RE: Candidate Detection Tolerance Allocation and Test Limits
I confess that I have been merely monitoring the progress of the group, as
compared to actually keeping up with the technical developments. So, I have
only a fuzzy sense of what the slope calculation is all about. Nonetheless,
I wanted to put in my two cents on the subject of precision.
In IC design, you are lucky to get 15% absolute control on anything over
process and temperature. Through the use of an off-chip resistor, it is
easily possible to generate a reference current which is proportional to the
off-chip resistor and an on-chip reference voltage to within 2% or so.
However, the reference voltage itself will only be controlled to around 5%.
So, the current can be off by something like 7%, worst case. In principle,
it should be possible to use the reference current and the reference voltage
to establish the slope of a V/I characteristic in such a way that the
voltage reference drops out and the measurement is ratiometric with respect
to the off-chip resistor. However, even then it would be easy to accumulate
errors on the order of 3-4%. So, given a choice between requiring 3%, 5% or
8% precision from the PSE slope detector, only 8% makes the design trivial.
5% will require great care. 3% may require elaborate self-calibration. All
of this assumes that trimming is disallowed for cost reasons.
The bottom line is that while it is possible on an IC to replicate zillions
of elements with good matching (<1% with care), absolute control is tough.
You can't just pull a 1% resistor or 2% voltage reference out of your kit
bag and go from there, and each signal manipulation is likely to cost you 1%
in your error budget. So, give the PSE detection circuit as much slop as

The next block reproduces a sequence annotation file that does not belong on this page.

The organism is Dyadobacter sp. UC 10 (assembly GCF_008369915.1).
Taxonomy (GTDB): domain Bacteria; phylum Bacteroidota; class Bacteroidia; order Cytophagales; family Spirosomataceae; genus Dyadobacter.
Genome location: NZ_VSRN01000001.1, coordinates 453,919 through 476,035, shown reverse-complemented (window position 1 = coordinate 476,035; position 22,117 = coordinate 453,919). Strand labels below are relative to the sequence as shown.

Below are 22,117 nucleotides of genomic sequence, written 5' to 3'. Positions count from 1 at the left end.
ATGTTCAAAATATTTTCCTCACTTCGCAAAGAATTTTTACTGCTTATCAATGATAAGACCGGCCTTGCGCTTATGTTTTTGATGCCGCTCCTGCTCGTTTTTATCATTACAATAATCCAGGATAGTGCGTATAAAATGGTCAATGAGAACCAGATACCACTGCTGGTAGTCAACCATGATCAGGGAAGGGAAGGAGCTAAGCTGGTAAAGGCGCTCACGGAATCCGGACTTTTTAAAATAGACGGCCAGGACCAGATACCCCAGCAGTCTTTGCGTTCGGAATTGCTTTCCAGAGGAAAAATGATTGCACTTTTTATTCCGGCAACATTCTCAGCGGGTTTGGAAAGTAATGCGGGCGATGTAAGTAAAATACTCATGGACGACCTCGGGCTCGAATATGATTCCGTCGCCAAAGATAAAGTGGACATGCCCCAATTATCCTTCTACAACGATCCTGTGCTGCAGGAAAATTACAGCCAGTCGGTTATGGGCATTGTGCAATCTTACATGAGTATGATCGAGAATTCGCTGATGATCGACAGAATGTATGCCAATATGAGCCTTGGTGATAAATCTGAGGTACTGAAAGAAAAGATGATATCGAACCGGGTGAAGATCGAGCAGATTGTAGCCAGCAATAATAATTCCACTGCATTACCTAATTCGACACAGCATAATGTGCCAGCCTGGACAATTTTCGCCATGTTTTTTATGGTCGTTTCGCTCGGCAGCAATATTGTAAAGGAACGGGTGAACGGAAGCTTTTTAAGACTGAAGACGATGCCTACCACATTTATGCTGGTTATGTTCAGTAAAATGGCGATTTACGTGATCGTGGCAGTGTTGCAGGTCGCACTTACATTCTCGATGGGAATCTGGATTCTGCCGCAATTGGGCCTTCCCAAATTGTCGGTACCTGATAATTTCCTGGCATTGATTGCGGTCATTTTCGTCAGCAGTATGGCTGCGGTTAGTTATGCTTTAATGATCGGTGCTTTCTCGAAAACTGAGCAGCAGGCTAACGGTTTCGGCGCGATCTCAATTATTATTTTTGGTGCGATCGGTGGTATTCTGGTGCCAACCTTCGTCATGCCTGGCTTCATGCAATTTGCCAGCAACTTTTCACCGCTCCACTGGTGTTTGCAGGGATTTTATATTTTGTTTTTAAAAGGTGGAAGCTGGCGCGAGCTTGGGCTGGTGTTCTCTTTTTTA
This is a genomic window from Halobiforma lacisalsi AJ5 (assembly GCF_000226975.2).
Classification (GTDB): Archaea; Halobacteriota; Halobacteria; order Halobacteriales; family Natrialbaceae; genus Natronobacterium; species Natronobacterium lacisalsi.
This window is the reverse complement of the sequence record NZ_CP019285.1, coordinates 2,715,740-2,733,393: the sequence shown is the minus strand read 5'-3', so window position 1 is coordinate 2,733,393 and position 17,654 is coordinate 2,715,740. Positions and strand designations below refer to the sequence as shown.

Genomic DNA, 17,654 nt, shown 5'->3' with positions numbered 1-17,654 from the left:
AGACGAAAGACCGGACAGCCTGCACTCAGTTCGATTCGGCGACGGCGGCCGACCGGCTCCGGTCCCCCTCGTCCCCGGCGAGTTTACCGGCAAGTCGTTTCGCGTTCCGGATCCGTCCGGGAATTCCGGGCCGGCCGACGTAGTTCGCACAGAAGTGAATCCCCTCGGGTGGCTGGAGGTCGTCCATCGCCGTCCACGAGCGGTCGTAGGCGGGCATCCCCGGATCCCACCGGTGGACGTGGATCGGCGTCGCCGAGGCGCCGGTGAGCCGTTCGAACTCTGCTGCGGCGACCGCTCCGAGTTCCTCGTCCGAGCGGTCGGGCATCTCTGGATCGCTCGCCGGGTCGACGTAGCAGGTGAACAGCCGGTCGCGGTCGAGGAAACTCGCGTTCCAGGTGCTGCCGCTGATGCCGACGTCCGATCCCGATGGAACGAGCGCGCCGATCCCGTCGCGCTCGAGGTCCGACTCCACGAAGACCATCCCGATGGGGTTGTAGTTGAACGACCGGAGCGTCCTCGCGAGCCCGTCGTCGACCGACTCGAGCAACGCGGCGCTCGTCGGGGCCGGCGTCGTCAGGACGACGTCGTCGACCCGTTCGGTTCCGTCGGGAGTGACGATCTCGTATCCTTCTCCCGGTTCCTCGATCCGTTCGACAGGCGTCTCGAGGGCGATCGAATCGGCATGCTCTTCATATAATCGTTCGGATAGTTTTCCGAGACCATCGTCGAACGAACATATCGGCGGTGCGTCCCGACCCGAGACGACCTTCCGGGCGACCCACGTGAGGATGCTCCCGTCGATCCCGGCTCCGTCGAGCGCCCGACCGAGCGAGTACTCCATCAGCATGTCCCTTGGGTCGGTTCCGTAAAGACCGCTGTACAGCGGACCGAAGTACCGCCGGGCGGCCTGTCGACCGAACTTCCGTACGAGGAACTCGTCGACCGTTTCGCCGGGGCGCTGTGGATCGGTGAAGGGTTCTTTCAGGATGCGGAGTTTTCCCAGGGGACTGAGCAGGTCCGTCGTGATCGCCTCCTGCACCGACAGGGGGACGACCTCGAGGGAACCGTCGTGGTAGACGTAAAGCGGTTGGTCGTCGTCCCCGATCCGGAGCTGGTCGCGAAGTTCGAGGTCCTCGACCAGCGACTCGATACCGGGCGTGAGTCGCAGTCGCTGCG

Again, my apologies if I have totally misunderstood the question, but the
general guidance remains valid.
Cicada Semiconductor, Inc.
[mailto:owner-stds-802-3-pwrviamdi@xxxxxxxx] On Behalf Of Donald S. Stewart
Sent: Tuesday, November 21, 2000 8:17 AM
Cc: Donald Stewart
Subject: Candidate Detection Tolerance Allocation and Test Limits
At my request, David Law has posted slides that attempt to tune up the
tolerance allocation limits presented at the Nov IEEE meeting. Please see,
Those slides give three scenarios. The only difference is the slope
calculation precision assumed for the PSE (+/- 3%, +/- 5%, +/- 8%).
The intent is to help move us to agreement on a slope determination
precision level that is practical for analog devices (no micro controller),
while still accepting a fairly
compact part of V-I space.
**** I particularly invite input from silicon house representatives (as
well as others), on the feasibility/acceptability of these three cases. I
would lean toward keeping to +/- 5% or lower, but we need discussion.
The basic allocation philosophy is to keep tolerance tight on the PD and to
allow the PSE to
accept a wider area to ensure power delivery. Keeping PD tolerance tight
also facilitates having less precision in PSE slope determination, and
space for multiple power classes IF that is adopted.
I think it would be good to keep the final budget in an appendix of the
standard to show how we got to where we did.
The accept/reject template concept is consistent with what we discussed in
Tampa and similar to Rick Brooks' recent templates. These slides
concentrate on "what numbers" and why.
Donald (Don) S. Stewart Phone: 732-817-5495, FAX x4666
Avaya Inc. e-mail: dsstewart@xxxxxxxxx
101 Crawfords Corner Road
Holmdel, NJ 07733